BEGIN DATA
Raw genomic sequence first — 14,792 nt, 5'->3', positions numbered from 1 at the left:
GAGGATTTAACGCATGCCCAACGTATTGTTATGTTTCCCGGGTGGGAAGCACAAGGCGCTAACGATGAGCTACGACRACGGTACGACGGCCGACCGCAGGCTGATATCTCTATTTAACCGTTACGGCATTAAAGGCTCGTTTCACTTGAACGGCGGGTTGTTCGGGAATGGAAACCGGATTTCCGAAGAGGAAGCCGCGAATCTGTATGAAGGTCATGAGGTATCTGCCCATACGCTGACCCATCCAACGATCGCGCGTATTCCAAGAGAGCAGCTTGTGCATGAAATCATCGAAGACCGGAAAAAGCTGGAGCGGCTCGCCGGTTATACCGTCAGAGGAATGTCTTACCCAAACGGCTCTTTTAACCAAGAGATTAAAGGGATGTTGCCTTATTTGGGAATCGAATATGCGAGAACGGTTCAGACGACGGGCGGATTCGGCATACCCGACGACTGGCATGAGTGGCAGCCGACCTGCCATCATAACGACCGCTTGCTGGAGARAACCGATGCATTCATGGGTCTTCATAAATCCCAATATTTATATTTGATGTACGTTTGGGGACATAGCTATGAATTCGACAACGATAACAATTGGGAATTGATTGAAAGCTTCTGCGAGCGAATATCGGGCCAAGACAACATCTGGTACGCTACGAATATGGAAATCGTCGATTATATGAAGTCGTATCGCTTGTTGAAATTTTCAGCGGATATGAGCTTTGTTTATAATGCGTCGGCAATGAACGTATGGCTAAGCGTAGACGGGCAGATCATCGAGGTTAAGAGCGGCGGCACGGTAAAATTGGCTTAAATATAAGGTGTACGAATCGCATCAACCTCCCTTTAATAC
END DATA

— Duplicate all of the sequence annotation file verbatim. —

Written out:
Raw genomic sequence first — 14,792 nt, 5'->3', positions numbered from 1 at the left:
GAGGATTTAACGCATGCCCAACGTATTGTTATGTTTCCCGGGTGGGAAGCACAAGGCGCTAACGATGAGCTACGACRACGGTACGACGGCCGACCGCAGGCTGATATCTCTATTTAACCGTTACGGCATTAAAGGCTCGTTTCACTTGAACGGCGGGTTGTTCGGGAATGGAAACCGGATTTCCGAAGAGGAAGCCGCGAATCTGTATGAAGGTCATGAGGTATCTGCCCATACGCTGACCCATCCAACGATCGCGCGTATTCCAAGAGAGCAGCTTGTGCATGAAATCATCGAAGACCGGAAAAAGCTGGAGCGGCTCGCCGGTTATACCGTCAGAGGAATGTCTTACCCAAACGGCTCTTTTAACCAAGAGATTAAAGGGATGTTGCCTTATTTGGGAATCGAATATGCGAGAACGGTTCAGACGACGGGCGGATTCGGCATACCCGACGACTGGCATGAGTGGCAGCCGACCTGCCATCATAACGACCGCTTGCTGGAGARAACCGATGCATTCATGGGTCTTCATAAATCCCAATATTTATATTTGATGTACGTTTGGGGACATAGCTATGAATTCGACAACGATAACAATTGGGAATTGATTGAAAGCTTCTGCGAGCGAATATCGGGCCAAGACAACATCTGGTACGCTACGAATATGGAAATCGTCGATTATATGAAGTCGTATCGCTTGTTGAAATTTTCAGCGGATATGAGCTTTGTTTATAATGCGTCGGCAATGAACGTATGGCTAAGCGTAGACGGGCAGATCATCGAGGTTAAGAGCGGCGGCACGGTAAAATTGGCTTAAATATAAGGTGTACGAATCGCATCAACCTCCCTTTAATAC